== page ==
YouTube has found a stance on hate speech and supremacist content
Changes are coming.
Just one day after initially balking at the prospect of taking action against YouTuber Steven Crowder, over what video host and writer Carlos Maza said were repeated homophobic and racial slurs against him, YouTube has done a 180 of its decision.
YouTube had initially said Crowder did not violate any of its policies and that Crowder’s YouTube channel will stay up.
But today, in a blog post, the company announced that it is changing its community guidelines to ban videos promoting the superiority of any group as a justification for discrimination against others based on their age, gender, race, caste, religion, sexual orientation, or veteran status.
The company, which is owned by Google, confirmed it would no longer host videos that glorified fascist views or material that denied the existence of the Holocaust, following years of criticism over its role in spreading far-right hate and conspiracy theories.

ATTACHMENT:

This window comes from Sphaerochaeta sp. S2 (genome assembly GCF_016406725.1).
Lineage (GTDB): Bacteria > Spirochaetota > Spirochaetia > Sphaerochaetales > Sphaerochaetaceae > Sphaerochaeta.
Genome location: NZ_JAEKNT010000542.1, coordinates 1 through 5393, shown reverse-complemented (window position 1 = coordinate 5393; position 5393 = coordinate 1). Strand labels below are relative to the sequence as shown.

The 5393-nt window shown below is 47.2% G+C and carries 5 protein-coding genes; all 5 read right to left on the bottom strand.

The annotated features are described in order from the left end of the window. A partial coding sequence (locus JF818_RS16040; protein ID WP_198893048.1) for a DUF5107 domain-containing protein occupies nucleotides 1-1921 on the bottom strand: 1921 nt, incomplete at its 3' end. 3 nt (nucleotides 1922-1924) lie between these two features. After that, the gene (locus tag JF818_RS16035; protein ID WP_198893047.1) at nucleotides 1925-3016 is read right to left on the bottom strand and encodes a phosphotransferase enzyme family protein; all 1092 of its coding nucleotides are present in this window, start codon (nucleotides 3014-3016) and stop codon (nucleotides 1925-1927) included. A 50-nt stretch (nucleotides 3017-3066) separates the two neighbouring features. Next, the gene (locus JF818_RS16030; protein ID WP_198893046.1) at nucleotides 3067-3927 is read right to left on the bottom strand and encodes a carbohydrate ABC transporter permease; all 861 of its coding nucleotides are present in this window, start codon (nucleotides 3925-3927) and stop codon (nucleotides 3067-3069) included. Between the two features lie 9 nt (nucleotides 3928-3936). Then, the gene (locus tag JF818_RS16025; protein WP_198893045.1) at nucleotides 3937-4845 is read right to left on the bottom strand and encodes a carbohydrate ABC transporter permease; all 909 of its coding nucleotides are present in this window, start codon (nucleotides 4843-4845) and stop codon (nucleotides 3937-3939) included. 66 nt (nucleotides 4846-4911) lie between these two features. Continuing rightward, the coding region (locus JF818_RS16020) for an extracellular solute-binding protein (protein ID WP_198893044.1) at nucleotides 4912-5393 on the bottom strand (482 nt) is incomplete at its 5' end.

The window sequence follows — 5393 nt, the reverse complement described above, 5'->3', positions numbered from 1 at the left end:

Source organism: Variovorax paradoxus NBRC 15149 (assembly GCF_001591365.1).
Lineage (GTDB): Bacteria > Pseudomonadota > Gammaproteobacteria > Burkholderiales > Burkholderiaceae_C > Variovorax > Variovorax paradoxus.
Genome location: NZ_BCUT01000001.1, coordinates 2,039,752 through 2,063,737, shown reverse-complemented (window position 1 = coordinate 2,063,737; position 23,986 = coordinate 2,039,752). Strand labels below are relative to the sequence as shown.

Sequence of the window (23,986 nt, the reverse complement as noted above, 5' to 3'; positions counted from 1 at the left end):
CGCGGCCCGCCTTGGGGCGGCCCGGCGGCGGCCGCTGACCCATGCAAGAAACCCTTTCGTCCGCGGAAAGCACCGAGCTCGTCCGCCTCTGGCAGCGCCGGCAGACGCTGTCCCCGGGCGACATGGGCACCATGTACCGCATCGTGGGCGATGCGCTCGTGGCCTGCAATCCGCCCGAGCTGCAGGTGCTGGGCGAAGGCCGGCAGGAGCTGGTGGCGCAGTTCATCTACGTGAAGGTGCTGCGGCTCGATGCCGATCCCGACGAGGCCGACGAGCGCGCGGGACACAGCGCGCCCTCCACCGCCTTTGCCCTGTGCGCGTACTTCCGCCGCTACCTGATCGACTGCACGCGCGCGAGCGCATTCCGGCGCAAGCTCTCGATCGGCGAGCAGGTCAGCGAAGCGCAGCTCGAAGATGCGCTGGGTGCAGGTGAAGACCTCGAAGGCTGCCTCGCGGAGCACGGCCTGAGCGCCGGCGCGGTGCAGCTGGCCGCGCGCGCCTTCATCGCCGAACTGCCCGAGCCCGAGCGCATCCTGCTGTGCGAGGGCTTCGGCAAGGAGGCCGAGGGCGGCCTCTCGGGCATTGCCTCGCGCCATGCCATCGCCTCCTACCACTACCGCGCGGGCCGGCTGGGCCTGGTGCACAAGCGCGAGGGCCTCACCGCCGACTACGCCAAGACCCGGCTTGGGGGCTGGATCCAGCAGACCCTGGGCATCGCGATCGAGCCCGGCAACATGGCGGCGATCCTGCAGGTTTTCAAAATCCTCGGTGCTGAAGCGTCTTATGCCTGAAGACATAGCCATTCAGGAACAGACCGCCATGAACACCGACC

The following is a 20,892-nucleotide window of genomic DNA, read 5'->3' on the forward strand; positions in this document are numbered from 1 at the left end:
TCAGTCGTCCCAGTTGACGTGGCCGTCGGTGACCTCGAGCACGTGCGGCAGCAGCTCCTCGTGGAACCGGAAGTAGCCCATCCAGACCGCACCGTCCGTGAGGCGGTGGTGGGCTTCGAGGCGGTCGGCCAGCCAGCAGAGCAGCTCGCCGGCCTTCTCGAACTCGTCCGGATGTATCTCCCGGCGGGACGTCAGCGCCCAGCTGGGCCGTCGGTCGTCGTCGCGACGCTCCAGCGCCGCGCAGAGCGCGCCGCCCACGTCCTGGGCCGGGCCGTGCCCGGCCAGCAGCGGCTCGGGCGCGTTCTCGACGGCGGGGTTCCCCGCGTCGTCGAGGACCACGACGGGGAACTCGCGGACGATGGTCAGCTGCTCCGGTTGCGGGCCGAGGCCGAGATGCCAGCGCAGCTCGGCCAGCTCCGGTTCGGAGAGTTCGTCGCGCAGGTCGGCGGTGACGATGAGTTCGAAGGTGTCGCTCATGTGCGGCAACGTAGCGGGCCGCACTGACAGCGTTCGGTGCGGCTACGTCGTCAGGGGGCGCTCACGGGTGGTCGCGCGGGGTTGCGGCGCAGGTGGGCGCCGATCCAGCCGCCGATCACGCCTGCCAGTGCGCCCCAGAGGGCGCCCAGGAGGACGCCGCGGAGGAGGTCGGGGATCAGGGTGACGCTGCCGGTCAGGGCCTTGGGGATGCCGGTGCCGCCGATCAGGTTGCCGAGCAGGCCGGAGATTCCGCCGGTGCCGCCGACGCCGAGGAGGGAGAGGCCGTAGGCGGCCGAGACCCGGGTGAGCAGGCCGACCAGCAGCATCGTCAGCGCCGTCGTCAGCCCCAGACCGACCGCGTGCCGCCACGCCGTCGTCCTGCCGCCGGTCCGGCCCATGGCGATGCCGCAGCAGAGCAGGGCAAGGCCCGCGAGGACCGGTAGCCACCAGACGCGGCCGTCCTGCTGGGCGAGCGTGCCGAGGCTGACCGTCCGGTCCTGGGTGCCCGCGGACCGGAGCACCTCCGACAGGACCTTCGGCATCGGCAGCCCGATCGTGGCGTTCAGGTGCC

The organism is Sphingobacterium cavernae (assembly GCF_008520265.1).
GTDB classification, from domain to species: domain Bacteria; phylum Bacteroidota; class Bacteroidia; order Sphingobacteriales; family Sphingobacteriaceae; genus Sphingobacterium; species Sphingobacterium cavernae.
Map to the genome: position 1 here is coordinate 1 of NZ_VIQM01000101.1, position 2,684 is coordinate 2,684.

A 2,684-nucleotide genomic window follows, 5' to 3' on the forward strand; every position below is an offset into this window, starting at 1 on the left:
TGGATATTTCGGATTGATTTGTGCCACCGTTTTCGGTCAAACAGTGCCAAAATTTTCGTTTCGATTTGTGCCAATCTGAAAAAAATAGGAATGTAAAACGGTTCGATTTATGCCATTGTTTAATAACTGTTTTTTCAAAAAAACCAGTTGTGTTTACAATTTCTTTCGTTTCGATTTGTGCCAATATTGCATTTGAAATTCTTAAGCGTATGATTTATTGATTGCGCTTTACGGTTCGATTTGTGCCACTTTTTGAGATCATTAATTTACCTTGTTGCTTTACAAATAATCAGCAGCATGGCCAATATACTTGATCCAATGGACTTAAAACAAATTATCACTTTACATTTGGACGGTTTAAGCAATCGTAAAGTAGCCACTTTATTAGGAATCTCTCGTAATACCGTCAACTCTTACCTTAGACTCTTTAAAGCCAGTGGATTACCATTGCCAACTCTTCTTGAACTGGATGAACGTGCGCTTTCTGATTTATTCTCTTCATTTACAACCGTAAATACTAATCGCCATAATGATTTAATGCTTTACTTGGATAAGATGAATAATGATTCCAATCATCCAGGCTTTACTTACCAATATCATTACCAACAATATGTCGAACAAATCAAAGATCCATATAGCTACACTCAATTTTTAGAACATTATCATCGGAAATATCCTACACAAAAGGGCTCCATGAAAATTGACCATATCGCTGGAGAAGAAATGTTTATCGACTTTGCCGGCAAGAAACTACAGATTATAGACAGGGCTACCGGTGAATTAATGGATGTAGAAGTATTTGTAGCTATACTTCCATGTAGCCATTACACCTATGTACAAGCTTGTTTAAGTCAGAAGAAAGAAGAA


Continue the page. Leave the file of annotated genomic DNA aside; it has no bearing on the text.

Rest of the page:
Users are no longer allowed to post videos, such as the Sandy Hook Massacre and 9/11, saying those events did not happen, YouTube said.
YouTube has traditionally had a standoffish approach to dealing with controversial policy matters, but in the relentless 2019 culture of public pressure, they were forced to act last year by banning a handful of extremists from their platform, including Alex Jones from InfoWars.
While the sheer volume of content which is uploaded on to the platform makes moderation difficult, YouTube's AI has proven itself adept at hunting out content which breaches the platforms community guidelines. But the real issues have emerged when when real-time policy issues have arisen, and YouTube's sluggishness to take action on these issues.